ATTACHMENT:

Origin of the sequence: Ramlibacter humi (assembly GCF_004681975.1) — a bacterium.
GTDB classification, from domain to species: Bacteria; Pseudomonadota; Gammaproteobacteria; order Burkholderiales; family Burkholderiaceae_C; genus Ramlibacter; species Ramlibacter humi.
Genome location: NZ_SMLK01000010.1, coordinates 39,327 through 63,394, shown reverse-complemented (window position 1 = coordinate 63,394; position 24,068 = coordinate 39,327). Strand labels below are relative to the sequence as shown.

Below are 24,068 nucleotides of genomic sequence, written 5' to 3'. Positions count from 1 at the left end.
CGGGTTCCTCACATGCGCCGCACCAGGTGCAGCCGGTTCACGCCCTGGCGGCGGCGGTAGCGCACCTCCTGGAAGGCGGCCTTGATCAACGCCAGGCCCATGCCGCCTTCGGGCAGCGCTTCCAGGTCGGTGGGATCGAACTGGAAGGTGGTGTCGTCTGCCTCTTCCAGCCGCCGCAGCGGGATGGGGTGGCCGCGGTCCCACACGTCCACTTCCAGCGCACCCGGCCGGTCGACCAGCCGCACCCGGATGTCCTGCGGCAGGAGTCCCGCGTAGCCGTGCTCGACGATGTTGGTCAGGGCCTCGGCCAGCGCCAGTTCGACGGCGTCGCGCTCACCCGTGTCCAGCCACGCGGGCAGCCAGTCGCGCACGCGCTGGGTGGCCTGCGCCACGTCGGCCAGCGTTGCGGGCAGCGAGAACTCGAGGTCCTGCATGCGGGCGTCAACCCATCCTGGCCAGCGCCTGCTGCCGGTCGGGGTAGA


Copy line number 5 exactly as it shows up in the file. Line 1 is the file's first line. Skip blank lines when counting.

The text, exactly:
CGGGTTCCTCACATGCGCCGCACCAGGTGCAGCCGGTTCACGCCCTGGCGGCGGCGGTAGCGCACCTCCTGGAAGGCGGCCTTGATCAACGCCAGGCCCATGCCGCCTTCGGGCAGCGCTTCCAGGTCGGTGGGATCGAACTGGAAGGTGGTGTCGTCTGCCTCTTCCAGCCGCCGCAGCGGGATGGGGTGGCCGCGGTCCCACACGTCCACTTCCAGCGCACCCGGCCGGTCGACCAGCCGCACCCGGATGTCCTGCGGCAGGAGTCCCGCGTAGCCGTGCTCGACGATGTTGGTCAGGGCCTCGGCCAGCGCCAGTTCGACGGCGTCGCGCTCACCCGTGTCCAGCCACGCGGGCAGCCAGTCGCGCACGCGCTGGGTGGCCTGCGCCACGTCGGCCAGCGTTGCGGGCAGCGAGAACTCGAGGTCCTGCATGCGGGCGTCAACCCATCCTGGCCAGCGCCTGCTGCCGGTCGGGGTAGA